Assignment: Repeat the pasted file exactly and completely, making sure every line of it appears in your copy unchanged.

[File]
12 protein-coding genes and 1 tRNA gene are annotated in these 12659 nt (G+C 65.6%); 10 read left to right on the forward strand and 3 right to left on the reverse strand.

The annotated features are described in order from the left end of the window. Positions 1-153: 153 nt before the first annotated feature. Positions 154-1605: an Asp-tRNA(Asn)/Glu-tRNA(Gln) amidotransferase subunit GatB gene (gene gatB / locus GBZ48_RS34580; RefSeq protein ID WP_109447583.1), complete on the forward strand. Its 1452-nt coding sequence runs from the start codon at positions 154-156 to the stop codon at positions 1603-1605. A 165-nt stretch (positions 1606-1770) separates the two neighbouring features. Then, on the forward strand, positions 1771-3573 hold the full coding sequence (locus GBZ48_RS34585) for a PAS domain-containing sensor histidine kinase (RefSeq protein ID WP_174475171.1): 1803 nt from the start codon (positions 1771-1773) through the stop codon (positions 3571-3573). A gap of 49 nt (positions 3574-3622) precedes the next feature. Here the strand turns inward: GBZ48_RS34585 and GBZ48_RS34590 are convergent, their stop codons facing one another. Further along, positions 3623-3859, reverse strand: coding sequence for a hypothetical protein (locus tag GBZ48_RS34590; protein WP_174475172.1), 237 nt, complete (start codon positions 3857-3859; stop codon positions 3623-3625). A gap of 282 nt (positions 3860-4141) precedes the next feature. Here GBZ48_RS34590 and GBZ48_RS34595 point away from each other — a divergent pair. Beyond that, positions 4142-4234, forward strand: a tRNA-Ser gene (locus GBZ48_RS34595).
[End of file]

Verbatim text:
12 protein-coding genes and 1 tRNA gene are annotated in these 12659 nt (G+C 65.6%); 10 read left to right on the forward strand and 3 right to left on the reverse strand.

The annotated features are described in order from the left end of the window. Positions 1-153: 153 nt before the first annotated feature. Positions 154-1605: an Asp-tRNA(Asn)/Glu-tRNA(Gln) amidotransferase subunit GatB gene (gene gatB / locus GBZ48_RS34580; RefSeq protein ID WP_109447583.1), complete on the forward strand. Its 1452-nt coding sequence runs from the start codon at positions 154-156 to the stop codon at positions 1603-1605. A 165-nt stretch (positions 1606-1770) separates the two neighbouring features. Then, on the forward strand, positions 1771-3573 hold the full coding sequence (locus GBZ48_RS34585) for a PAS domain-containing sensor histidine kinase (RefSeq protein ID WP_174475171.1): 1803 nt from the start codon (positions 1771-1773) through the stop codon (positions 3571-3573). A gap of 49 nt (positions 3574-3622) precedes the next feature. Here the strand turns inward: GBZ48_RS34585 and GBZ48_RS34590 are convergent, their stop codons facing one another. Further along, positions 3623-3859, reverse strand: coding sequence for a hypothetical protein (locus tag GBZ48_RS34590; protein WP_174475172.1), 237 nt, complete (start codon positions 3857-3859; stop codon positions 3623-3625). A gap of 282 nt (positions 3860-4141) precedes the next feature. Here GBZ48_RS34590 and GBZ48_RS34595 point away from each other — a divergent pair. Beyond that, positions 4142-4234, forward strand: a tRNA-Ser gene (locus GBZ48_RS34595).